By Lianne Kolirin
As the United States battles with the dual crisis of the coronavirus pandemic and the growing race riots, Donald Trump has now stoked the flames by provoking the anger of religious leaders.
Earlier this week the president was photographed brandishing a copy of the Bible outside St John’s Episcopal Church, across the road from the White House.
The photo opportunity came after he ordered law enforcement officers to use teargas to clear the streets of those protesting against the killing of George Floyd, a 46-year-old black man, by a white policeman who knelt on his neck.
Trump’s gesture, which has caused widespread anger and disgust, has been perceived as a cynical and ill-thought-out political ploy to capitalise on religious belief.
Mark Woods, editor at the Bible Society, told the Religion Media Centre:
“Many who saw Donald Trump posing with the Bible outside a church in the context of protests and unrest over the death of George Floyd have been puzzled by it. It’s not entirely clear what he wanted to convey, but the picture and the context seems to imply that he’s using the Bible to sanction strong action against protesters.
“That’s using the Bible in a very provocative way. It’s as though he’s claiming divine justification and the support of the Bible for police actions. If so that’s deeply inappropriate, and when the Bible is associated with images of violence and fear it’s even more troubling. The Bible should not be used as a justification for heavy-handed crowd control.
“Protesters have been demonstrating — mainly peacefully — against an act of great injustice, and in that, the Bible is on their side. Any political leader who uses the Bible needs to be aware that it condemns discrimination, murder and oppression.”
Candida Moss, professor of theology at Birmingham University, believes Mr Trump was playing to his core evangelical supporters.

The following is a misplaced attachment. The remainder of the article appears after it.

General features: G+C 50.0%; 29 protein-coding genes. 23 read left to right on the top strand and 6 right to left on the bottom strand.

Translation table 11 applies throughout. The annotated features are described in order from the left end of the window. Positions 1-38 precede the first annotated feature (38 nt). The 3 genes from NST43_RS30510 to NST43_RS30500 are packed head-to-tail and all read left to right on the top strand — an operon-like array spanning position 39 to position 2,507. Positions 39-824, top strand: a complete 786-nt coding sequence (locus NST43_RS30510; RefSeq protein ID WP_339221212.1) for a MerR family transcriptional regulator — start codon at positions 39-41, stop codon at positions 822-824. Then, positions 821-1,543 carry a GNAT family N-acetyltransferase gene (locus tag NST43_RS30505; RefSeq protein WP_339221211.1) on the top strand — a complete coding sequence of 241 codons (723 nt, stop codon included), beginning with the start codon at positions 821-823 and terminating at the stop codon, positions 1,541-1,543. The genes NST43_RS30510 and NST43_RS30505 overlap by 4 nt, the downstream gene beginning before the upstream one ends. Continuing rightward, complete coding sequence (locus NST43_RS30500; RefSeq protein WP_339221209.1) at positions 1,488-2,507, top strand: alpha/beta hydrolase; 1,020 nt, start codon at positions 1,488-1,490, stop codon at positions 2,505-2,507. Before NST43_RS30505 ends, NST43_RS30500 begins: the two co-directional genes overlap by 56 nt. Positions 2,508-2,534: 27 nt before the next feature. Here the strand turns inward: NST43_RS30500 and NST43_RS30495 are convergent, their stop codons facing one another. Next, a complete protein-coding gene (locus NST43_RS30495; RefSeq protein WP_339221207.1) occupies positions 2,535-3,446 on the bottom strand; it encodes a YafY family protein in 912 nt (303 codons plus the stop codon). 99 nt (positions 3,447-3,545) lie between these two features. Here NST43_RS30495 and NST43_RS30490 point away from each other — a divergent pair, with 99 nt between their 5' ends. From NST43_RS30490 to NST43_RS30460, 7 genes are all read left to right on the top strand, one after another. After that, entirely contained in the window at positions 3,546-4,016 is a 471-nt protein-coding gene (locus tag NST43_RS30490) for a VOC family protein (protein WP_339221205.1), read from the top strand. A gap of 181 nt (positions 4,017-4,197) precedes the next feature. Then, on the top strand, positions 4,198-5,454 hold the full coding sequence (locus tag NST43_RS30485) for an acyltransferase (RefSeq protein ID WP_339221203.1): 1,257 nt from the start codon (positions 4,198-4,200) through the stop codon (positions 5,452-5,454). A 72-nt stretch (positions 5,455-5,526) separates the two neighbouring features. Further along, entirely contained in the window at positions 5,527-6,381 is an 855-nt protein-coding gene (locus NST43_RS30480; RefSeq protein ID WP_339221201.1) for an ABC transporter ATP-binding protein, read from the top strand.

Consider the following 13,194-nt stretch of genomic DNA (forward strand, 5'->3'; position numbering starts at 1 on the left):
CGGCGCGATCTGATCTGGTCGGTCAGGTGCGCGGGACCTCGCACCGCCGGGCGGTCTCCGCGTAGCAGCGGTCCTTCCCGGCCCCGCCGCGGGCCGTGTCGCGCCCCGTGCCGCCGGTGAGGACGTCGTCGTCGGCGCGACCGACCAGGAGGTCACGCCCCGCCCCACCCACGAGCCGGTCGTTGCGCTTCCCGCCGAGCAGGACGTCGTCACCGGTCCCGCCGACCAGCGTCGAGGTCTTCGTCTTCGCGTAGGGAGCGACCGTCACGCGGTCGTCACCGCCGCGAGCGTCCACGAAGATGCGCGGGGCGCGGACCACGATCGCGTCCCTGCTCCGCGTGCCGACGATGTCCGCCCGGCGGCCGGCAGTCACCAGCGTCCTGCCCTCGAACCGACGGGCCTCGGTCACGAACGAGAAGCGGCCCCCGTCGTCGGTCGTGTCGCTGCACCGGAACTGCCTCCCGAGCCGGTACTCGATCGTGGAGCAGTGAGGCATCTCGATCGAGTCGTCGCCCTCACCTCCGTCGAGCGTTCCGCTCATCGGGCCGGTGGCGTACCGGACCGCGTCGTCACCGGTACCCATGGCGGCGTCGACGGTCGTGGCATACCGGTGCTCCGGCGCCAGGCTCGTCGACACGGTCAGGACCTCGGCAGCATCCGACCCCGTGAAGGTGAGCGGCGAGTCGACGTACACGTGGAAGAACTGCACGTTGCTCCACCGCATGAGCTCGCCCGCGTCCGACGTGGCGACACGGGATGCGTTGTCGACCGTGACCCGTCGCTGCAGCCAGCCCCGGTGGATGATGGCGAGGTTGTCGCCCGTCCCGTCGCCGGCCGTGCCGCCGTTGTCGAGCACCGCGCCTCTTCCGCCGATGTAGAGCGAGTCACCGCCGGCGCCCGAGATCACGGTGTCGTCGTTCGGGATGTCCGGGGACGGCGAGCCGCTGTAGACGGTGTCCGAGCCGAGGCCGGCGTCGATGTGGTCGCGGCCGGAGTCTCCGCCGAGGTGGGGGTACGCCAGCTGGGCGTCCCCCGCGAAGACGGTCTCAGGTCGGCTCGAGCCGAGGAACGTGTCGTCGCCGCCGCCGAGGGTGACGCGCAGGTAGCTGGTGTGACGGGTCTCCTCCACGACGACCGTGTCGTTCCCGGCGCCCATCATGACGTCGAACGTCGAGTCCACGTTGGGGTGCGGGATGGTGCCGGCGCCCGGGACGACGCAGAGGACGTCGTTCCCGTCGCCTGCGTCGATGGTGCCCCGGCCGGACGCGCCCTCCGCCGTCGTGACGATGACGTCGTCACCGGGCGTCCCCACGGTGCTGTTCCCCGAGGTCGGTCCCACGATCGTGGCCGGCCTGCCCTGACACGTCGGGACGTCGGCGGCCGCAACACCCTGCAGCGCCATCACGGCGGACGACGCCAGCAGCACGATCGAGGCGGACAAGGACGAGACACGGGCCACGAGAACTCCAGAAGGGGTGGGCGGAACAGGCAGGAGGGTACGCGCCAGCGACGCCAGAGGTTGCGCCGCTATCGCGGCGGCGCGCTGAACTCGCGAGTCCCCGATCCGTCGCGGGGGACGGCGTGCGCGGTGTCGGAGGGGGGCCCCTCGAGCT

“I think it was a symbolic reminder to his white conservative base that he is their Christian president and that his actions and response to the protests should be read through the lens of restoring the US to its Christian roots.
“It’s part of a broader effort by Trump to turn the current crises — both the pandemic and protests about racially motivated police brutality — and his response to them into issues of religion.
“However far-fetched this may seem, if he can persuade his base that his conduct is motivated by a concern to protect Christianity, that will legitimise any steps he takes or fails to take. Superficial displays of piety take the spotlight off the character of his presidency and shortcomings as a political leader.
“This strategy worked for him in 2016, when Evangelicals who disliked him personally voted for him to protect the Supreme Court. It seems to me that Trump is trying to manufacture a similar crisis . . . to shore up support from his base. The people who will suffer as a result of this are those who are vulnerable to Covid-19 and African-Americans and people of colour whose safety and rights are being overwritten by so-called religious concerns.”
According to a study carried out in March by the Pew Research Center, white evangelical Protestants overwhelmingly feel that the Trump administration has helped (59 per cent) rather than hurt (7 per cent) the interests of evangelical Christians. Three-quarters of them say they agree with the president on “many,” “nearly all” or “all” important issues facing the country.